Asee peer logo

The Determination Of Prime Numbers

Download Paper |


2003 Annual Conference


Nashville, Tennessee

Publication Date

June 22, 2003

Start Date

June 22, 2003

End Date

June 25, 2003



Conference Session

Potpourri of Engineering Mathematics

Page Count


Page Numbers

8.1116.1 - 8.1116.10



Permanent URL

Download Count


Request a correction

Paper Authors

author page

Ghaith Hammouri

author page

Alan Hadad

Download Paper |

NOTE: The first page of text has been automatically extracted and included below in lieu of an abstract

Session 3265

Analysis of Prime Numbers

Alan Hadad*, Ghaith Hammouri* & Peter Shahdan** *University of Hartford / **North Carolina State University

Abstract The problem of determining prime numbers has intrigued and baffled mathematicians throughout the ages. The Sieve of Eratosthenes is perhaps the simplest scheme ever devised to solve the problem. However, this is a mechanical scheme rather than analytical in nature, as is the method of dividing by all possible factors.

The method presented in this paper admittedly becomes cumbersome when dealing with large numbers, but it is analytical rather than mechanical in nature, and it is relatively easy to apply. It is based upon elementary algebraic principles, with special emphasis given to the arithmetic progression formula.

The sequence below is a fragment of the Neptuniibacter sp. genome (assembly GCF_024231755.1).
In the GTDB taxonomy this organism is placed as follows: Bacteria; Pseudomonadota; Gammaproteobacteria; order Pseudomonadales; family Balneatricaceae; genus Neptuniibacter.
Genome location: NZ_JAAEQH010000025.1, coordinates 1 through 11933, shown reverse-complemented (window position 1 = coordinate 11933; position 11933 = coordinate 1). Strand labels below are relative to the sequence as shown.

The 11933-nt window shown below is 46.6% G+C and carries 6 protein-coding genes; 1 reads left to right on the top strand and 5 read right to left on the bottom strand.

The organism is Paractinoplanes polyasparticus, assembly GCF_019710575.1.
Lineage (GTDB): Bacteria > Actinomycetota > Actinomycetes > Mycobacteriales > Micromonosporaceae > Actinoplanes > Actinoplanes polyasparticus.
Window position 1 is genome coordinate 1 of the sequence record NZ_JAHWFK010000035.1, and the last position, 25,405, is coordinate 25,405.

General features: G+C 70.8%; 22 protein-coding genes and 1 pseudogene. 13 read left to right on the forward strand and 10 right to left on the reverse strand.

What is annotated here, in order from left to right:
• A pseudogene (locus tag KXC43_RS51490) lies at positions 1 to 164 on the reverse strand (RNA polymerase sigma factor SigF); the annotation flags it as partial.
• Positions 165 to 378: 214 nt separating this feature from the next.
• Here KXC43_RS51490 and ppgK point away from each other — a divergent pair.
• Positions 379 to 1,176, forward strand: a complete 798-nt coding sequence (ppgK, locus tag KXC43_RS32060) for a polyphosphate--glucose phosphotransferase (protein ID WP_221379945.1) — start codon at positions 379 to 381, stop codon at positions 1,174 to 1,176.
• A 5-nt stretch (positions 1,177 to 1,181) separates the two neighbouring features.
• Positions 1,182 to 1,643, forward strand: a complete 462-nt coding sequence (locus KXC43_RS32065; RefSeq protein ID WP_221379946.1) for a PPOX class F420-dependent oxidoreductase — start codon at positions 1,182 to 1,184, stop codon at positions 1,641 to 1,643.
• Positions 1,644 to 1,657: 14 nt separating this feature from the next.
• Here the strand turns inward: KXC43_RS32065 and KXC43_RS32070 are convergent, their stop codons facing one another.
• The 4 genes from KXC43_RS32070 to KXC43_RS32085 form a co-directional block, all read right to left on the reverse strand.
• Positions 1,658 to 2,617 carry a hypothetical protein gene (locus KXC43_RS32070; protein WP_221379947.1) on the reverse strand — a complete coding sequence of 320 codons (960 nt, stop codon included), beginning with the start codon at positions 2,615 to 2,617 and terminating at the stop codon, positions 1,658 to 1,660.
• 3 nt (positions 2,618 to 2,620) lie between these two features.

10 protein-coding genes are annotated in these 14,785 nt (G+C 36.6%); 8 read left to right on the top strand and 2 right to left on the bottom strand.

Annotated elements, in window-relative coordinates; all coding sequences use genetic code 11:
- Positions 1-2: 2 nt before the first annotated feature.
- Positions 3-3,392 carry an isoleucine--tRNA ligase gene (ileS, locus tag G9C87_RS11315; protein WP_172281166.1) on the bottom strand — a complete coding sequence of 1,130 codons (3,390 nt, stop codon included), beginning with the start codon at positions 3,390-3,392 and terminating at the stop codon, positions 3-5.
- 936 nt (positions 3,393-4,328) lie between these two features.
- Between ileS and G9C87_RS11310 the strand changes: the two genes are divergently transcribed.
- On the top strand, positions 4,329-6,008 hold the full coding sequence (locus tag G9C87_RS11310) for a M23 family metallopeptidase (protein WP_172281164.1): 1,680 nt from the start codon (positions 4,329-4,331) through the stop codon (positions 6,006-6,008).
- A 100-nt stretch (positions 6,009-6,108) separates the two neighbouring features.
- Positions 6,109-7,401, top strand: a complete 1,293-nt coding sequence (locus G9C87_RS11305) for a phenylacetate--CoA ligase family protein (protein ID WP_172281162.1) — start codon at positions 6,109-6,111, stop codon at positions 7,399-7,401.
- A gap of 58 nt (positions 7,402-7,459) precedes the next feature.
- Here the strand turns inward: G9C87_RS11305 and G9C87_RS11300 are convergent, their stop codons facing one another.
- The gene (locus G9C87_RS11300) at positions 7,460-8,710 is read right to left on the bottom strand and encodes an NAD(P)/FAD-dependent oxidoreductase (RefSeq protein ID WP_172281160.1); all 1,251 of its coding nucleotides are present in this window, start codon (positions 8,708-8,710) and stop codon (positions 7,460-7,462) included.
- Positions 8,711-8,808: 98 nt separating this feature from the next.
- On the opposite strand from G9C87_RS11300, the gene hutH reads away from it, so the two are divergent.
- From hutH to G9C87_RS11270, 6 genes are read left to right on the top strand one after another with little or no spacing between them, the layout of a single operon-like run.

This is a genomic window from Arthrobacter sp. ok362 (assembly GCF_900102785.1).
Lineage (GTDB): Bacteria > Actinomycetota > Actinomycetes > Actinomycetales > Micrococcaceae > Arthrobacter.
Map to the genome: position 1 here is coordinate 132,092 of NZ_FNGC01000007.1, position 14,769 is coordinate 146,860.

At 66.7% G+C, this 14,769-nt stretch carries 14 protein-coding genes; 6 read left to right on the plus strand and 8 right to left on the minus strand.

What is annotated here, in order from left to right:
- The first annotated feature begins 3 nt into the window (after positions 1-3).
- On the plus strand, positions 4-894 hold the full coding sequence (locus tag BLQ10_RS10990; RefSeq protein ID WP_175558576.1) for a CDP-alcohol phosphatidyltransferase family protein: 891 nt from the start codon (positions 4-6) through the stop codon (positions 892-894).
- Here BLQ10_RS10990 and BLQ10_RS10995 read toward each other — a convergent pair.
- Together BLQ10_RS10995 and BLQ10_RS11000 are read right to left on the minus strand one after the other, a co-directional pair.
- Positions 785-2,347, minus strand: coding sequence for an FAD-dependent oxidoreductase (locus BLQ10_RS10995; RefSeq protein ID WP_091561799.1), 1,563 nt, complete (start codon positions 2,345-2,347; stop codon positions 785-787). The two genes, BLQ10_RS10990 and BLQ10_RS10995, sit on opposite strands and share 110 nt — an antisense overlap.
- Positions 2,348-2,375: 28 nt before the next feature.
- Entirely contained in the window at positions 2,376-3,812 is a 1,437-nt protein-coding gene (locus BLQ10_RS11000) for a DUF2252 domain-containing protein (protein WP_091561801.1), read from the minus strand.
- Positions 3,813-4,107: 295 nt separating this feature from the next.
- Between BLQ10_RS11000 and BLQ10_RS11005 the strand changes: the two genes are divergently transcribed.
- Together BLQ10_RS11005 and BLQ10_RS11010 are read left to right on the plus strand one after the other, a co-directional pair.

The formulae that yield all possible composite odd numbers and their factors will be derived, within certain convenient bounds. The remaining non-composite numbers within these bounds will therefore be prime numbers. A numerical example will be worked out in some detail to illustrate the process.

Four Divisions of Numbers Consider the set of non-negative integers and separate them into the following four subsets:

P0 = 0, 4, 8, 12, …, 4m

P1 = 1, 5, 9, 13, …, 4m + 1

P2 = 2, 6, 10, 14, …, 4m + 2

P3 = 3, 7, 11, 15,…, 4m + 3

It will be observed that P0 and P2 contain all even numbers; therefore, the only prime number present in these subsets is 2. Since prime numbers are the focus of interest, P0 and P2 will be discarded at this time, and attention focused upon P1 and P3, which contain all the odd numbers, and therefore, all additional primes.

Properties of the Elements of P1 and P3 Theorem 1: The product of any two members of P1 is also a member of P1.

“Proceedings of the 2003 American Society for Engineering Education Annual Conference & Exposition Copyright © 2003, American Society for Engineering Education”

Hammouri, G., & Hadad, A. (2003, June), The Determination Of Prime Numbers Paper presented at 2003 Annual Conference, Nashville, Tennessee. 10.18260/1-2--11718

ASEE holds the copyright on this document. It may be read by the public free of charge. Authors may archive their work on personal websites or in institutional repositories with the following citation: © 2003 American Society for Engineering Education. Other scholars may excerpt or quote from these materials with the same citation. When excerpting or quoting from Conference Proceedings, authors should, in addition to noting the ASEE copyright, list all the original authors and their institutions and name the host city of the conference. - Last updated April 1, 2015